Lindsey gave me this interesting fun-fact: with alpine style cheeses, cows graze on elevated mountain pasture during the spring & summer giving the cheese its grassy, floral notes. The elevated pastures also give the cheese it's yellow color. When the cows descend to lower elevations in late summer and early fall, the color of their cheese is whiter because cheese is a product of terroir (place) and grass at lower altitude will have different nutrients for the cows, and no beta carotene, which gives the cheese this yellowish hue. This phenomenon is known as transhumance: The practice of moving livestock from one grazing ground to another in a seasonal cycle, typically the lowlands in winter and the highlands in summer.

Gruyere 1655 has an earthy flavor, well balanced between salty and sweet, with a nutty, caramel taste. It has a firm, dense and slightly flaky texture, and pairs well with a more minerally structured rose or light bodied red like Pinot Noir or Gamay.

To finish off we tasted the Bleu Des Causses AOP (Appelation d'Origin Protege)

This is a rindless (more on rinds below), cow's milk blue often called "poor man's Roquefort", granted AOC name protection in 1979. Made in a similar style, it has a smooth texture with balanced salty, sweet and blue flavors. It is aged for 3-6 months in the natural limestone caves of affineur (the person whose sole job is ripening the cheese) Herve Mons, in the Languedoc region of southern France.

It is a creamy, semi-soft cow's milk, with unique grassy, spicy and clover notes, and pairs well with sweet white wine and desert wines like Sauternes.

As if all this delicious tasting wasn't enough, Lindsey brought out a second set of five cheeses, all from Texas. I was thrilled and curious. Now that I had tasted cheese from different regions of America and Europe, how would Texas compare? Well, if you can find it at Houston Dairymaids, you know you won't be disappointed. And I wasn't. I was left wanting to take it all home.

June's Joy goat cheese was first. This is the product of a farmstead cheesemaker located just west of Austin. It is a fresh cheese meaning it doesn't need to be aged, nor does it get better with time. It is ready to be eaten now. The cheese oozes with flavors of honey, black pepper and thyme which are infused in the cheesemaking process, creating a well-balanced spreadable cheese.

C'Mon Berto from Lira Rossa farm in Moulton TX. Handcrafted by Italian cheesemaker Andrea Cudin, this is a French-style semi-soft cross between a Camembert and Robiola, aged for four weeks. Its thin rind encloses a luxurious, creamy interior. Pair it with a sparkling white wine or a Chardonnay.

Paragon, from famed Texan cheesemaker Veldhuizen Family Farm is made from raw milk (In America raw milk needs to be aged for 60 days at a temperature of no less than 35 degrees Fahrenheit ) in Dublin TX. It is a semi-firm cheese and subtly sharp, aged for about three months. You can tell this is a grass-fed cow because of the dark yellow color of the cheese from the beta carotene present in the grass. Pair it with a light bodied red like a Rioja or a Pinot Noir.

Saint David's Raclette from Eagle Mountain Cheese dairy farm in Lipan TX. This is perfect for both melting or eating fresh. It is made from raw cow's milk and tastes of sweet cream with a hint of pungency and nuttiness. This is a Texan take on Alpine style cheese, made from the milk of Swiss brown cows (that yield fattier, thicker milk than the black & white Holstein cow) earthy, bold and high in acidity. Pair it with a big red or a Chardonnay.

photo credit: Houston Dairymaids

Lastly, Whey Blue from the River Whey Dairy in Shertz, TX is a smooth double-cream, raw milk blue cheese, an homage to creamy French Blue cheeses. It is aged for 60-90 days during which it develops aromas of toasted biscuits and a subtle mottling of blue, a rare treat to find in Texas.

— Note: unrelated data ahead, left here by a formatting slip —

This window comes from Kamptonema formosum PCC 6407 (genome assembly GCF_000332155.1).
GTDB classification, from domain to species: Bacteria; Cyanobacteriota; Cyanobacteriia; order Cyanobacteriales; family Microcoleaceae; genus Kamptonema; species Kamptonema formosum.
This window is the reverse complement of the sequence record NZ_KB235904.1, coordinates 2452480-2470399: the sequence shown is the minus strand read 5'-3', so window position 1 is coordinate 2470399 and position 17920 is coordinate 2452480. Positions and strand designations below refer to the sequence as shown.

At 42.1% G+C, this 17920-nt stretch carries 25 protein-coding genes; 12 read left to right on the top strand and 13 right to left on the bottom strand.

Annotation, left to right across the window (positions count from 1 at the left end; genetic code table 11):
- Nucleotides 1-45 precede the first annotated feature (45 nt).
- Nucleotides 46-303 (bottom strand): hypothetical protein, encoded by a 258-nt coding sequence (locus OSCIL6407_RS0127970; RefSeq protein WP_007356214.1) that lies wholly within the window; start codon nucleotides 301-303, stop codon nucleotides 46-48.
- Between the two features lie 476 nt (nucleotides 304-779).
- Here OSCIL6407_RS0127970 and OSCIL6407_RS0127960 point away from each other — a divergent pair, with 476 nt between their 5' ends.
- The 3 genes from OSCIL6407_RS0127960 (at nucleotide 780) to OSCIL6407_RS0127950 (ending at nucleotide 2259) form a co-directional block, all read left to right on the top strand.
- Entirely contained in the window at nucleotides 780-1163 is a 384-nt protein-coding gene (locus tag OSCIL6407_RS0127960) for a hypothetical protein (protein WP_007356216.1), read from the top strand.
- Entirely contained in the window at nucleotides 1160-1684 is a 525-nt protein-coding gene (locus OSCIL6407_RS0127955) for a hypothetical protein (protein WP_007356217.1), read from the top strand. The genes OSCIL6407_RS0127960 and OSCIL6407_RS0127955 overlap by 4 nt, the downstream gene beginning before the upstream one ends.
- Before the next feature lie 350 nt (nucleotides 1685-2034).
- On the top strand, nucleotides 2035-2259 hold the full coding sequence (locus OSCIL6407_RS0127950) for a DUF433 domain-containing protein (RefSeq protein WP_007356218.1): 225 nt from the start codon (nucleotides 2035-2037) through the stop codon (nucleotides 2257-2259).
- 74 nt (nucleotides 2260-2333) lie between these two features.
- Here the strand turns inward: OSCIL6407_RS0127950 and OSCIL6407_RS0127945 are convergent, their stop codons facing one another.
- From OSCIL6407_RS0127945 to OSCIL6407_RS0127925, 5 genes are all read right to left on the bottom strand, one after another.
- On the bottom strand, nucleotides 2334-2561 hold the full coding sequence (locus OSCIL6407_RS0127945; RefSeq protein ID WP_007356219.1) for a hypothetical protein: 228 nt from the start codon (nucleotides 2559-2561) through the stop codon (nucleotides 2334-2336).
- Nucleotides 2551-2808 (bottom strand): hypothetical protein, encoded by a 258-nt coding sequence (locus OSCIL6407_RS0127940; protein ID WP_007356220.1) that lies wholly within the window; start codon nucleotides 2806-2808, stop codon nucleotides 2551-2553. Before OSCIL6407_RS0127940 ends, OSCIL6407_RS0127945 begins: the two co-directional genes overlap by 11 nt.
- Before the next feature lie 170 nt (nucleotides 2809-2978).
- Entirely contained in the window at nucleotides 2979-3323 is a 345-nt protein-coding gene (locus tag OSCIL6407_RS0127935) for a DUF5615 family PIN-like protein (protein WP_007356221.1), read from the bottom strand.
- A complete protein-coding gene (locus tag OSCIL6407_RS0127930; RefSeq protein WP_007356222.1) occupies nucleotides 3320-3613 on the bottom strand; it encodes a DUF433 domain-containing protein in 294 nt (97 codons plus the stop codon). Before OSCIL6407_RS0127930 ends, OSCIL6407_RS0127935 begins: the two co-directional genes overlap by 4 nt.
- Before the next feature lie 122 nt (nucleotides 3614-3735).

Try it with local Texas honey and pair it with a sweet wine or Moscato.


Before leaving this cheese haven, I asked Lindsey the following questions:

1- Why did you start Houston Dairymaids? Was there a gap in the Houston market for fine cheeses?

I knew I wanted to start a cheese business and decided to move back to Houston to do so. This was in 2006 – we are turning 15 next month! I did find that many of the Texas cheesemakers were not yet distributed in Houston at that time.

2- How would you describe the Houston cheese market? Is there a surge of interest in artisanal cheese? in local cheese?

Houstonians love cheese! Interest continues to increase and customers are eager to try new varieties. Customers are also showing more interest in creating their own beautiful cheese boards.

3- How does Texas compare to other states as far as cheese-making goes? Are there a lot of dairies that produce good quality cheese?

Texas has great producers making cheese by hand in the traditional manner. Farmstead dairies such as Pure Luck Dairy and the Veldhuizen Family Farm create stellar cheeses using the high quality milk from their own animals.

4- Are there particular types of cheese that Texas is best known for?

Our most popular Texas cheeses are the June’s Joy from Pure Luck Dairy, Redneck Cheddar from Veldhuizen Family Farm, and the fresh Mozzarella from the Mozzarella Co. in Dallas. Each Texas dairy makes a unique array of cheeses.

5- How do you make your selection for your store? Any particular criteria?

We are always tasting new cheeses, talking to our cheese counterparts, and (when there isn’t a pandemic) we attend cheese conferences. We look for unique, delicious cheeses and have a particular interest in those from farmstead dairies, preferably made with raw milk when possible.

6- Anything else you would like to share with our readers?

We offer free cheese tastings in our shop every day we are open. It’s a great way to explore new cheeses!


Thank you Lindsey for your time and patience walking me through this marvelous tasting of fine cheese. And thank you to your mother, Crispin Schechter whose passion for wine is palpable and who handles all the wine buying at Houston Dairymaids so that shoppers need not wonder where to find the perfect pairing for their cheese. It's all there, including specialty crackers, jams, nuts, honey and all things to make your cheese tasting experience memorable.

Please leave your comments and feedback and share your favorite cheese (s) or wine pairing (s). To comment you need to log in!